San Francisco State psychology professor Dr. Kevin Eschleman and his colleagues measured the effect of creative hobbies on over 400 employees. In two separate groups–one rated by coworkers and one self-rated–those with a creative hobby were more likely to be helpful, collaborative, and creative with their job performance.

As an added bonus, outside of work those with hobbies felt more relaxed and in control.

Sabotaging Your Long Term Goals

Great thoughts on moral licensing via Elizabeth Grace Saunders at 99U:

Have you ever had an awesomely productive day where you ripped through projects, knocked items off your to-do list, and overall felt like a productivity rock star — only to lose the rest of your week when you decided to reward yourself with anything other than work?

Dare I admit that it’s very easy for me to resemble that remark?

If you don’t typically click through to the actual linked posts in my titles, you should start today. This linked article was a game changer for me.

How Do You Procrastinate?

Hey, you guys, quit procrastinating. We’ve got work to do. Do any of these ways of procrastinating resonate with you?

  • You avoid projects because the fear of failing is so great. You’d rather have nothing done than to have the project done incorrectly and be seen as a failure.
  • Maybe you’re indecisive so you ask a ton of questions via email and hope you don’t get replies. That way it’s not on you, you did your due diligence. Blame shifting becomes easy. I can relate to this one.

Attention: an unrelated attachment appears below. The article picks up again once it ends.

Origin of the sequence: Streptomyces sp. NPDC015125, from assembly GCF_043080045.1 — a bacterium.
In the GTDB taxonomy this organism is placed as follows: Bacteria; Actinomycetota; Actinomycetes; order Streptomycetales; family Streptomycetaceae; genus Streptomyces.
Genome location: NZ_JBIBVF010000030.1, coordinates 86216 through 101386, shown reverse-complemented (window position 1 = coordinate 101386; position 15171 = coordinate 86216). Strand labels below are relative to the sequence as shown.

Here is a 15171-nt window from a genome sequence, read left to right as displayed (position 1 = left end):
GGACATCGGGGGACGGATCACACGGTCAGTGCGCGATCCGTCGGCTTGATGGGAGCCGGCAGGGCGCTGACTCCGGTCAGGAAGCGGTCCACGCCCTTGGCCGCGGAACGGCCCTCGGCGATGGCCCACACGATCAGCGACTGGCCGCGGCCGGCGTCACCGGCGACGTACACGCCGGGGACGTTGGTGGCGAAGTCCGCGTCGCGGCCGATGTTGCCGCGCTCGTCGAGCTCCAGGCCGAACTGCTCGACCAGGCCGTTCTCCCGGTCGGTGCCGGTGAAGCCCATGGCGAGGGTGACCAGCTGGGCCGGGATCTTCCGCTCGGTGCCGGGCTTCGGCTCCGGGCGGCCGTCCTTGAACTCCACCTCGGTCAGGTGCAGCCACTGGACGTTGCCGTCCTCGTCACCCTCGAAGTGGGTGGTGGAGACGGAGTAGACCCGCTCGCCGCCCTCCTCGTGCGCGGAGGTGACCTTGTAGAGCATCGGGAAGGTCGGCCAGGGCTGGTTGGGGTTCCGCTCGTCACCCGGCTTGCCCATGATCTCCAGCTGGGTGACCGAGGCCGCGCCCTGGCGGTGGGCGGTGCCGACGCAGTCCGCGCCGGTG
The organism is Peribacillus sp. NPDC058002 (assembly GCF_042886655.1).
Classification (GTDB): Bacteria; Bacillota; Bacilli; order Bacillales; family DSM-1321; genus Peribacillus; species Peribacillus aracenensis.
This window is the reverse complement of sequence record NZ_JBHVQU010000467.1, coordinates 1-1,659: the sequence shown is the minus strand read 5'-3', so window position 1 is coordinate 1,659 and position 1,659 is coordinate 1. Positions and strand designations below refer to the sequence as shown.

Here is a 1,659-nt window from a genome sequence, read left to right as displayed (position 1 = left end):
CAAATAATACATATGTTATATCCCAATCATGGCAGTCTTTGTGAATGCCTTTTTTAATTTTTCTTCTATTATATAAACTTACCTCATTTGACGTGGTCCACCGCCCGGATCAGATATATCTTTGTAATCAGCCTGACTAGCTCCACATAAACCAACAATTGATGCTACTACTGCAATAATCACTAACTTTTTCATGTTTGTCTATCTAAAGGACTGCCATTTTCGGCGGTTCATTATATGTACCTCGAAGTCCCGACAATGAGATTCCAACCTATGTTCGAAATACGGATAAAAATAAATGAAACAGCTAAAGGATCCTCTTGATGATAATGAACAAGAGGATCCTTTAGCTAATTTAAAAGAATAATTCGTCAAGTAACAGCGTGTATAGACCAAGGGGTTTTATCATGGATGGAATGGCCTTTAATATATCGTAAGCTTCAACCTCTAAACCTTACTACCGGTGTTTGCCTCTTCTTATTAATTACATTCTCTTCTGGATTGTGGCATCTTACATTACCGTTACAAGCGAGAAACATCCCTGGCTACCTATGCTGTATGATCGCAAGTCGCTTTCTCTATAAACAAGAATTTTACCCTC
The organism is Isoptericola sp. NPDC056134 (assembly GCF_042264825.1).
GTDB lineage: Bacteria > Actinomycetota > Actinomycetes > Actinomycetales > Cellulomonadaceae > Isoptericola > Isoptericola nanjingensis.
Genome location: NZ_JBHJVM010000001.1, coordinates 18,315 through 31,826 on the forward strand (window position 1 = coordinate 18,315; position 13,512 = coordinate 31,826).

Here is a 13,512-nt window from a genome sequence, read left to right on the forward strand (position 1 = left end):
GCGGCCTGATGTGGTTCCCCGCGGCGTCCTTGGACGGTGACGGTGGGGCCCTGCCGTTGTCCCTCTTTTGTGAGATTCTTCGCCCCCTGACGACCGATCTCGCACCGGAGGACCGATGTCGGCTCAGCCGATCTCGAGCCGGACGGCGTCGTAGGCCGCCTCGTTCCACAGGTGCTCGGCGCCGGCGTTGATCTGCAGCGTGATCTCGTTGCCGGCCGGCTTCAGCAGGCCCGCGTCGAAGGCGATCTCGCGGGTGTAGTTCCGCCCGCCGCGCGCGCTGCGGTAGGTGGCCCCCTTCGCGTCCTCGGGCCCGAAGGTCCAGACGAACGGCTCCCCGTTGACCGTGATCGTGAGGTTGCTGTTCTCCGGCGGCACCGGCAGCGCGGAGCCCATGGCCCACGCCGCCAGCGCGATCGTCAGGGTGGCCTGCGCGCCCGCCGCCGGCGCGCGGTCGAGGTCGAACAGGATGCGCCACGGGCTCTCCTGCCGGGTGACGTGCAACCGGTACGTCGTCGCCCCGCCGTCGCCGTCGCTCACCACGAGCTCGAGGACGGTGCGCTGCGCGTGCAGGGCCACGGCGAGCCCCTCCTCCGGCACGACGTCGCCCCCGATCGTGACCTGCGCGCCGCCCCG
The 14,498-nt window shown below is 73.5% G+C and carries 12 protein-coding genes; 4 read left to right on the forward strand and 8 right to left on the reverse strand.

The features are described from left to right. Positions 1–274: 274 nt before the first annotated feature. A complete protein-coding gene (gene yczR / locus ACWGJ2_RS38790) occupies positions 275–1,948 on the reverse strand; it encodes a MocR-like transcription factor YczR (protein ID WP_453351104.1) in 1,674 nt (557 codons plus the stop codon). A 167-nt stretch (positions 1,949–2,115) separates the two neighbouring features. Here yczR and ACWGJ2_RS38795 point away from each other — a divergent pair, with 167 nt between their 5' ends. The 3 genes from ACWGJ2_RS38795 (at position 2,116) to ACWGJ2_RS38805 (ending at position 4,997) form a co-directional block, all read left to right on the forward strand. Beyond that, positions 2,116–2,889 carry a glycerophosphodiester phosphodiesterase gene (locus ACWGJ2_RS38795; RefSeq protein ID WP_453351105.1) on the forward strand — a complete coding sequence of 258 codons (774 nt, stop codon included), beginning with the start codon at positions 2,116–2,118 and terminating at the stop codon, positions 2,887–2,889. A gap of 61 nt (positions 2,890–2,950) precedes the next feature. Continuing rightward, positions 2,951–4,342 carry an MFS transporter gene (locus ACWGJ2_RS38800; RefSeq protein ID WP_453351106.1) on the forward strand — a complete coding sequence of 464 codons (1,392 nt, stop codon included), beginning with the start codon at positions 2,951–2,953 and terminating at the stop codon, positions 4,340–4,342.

• You procrastinate because you love the adrenaline rush of finishing a project at the last minute. Hitting SEND on that email one minute before its due just feels great to you.
  • Sometimes you are so focused on excellence that you restart and restart and restart the project until you get it just right. Yep, another form of procrastination.
  • How about just being too busy. You never reach the end of your to-do list or the bottom of your email inbox so everything is in a constant state of being delayed.

We are a people who typically finish what we start. To get real work done, we have to sort out how we procrastinate, fight it, and take those baby steps towards work completion.

A Sleep Guide to Wellness

Daily Infographic says it’s time for us to get some sleep:

Sleep deprivation can have severe effects on an adults health, which includes: weight fluctuation, memory loss, heart disease, weak immune system, and high blood pressure. In order to avoid any sort of illness provoked by sleep deprivation, adults need approximately 7.5-9 hours of sleep. I know, those are some pretty ambitious sleep hours. I bet not even half of us are able to sleep that much on a weekend. However, do not be discouraged, today’s infographic details some helpful tips for us to be able to successfully fall asleep, and stay asleep for the rest of the night. Read on for a restful slumber!

Hoboken Coffee Roasters Gets It

Hoboken Coffee Roasters is one of my favorite coffee shops in the world. I love making that 40 minute trip up the highway to this friendly shop with some dang good coffee. I also love that this is a business that gets it. They understand that rest is crucial to providing sustained excellence.

Hoboken on why they are shutting down for a week:

Long before we opened the doors to Hoboken we always talked about giving ourselves two vacations in the course of a year. Once in the Winter/Spring and once in the Summer. We committed to closing the store and not just letting employees operate the cafe while we rest. We wanted everyone and everything to take a break including owners, employees, and equipment. These breaks will re-energize our staff and give us a fresh perspective on how to serve and create better.

What do you need to stop doing for a short time to gain perspective and energy for the remainder of the year?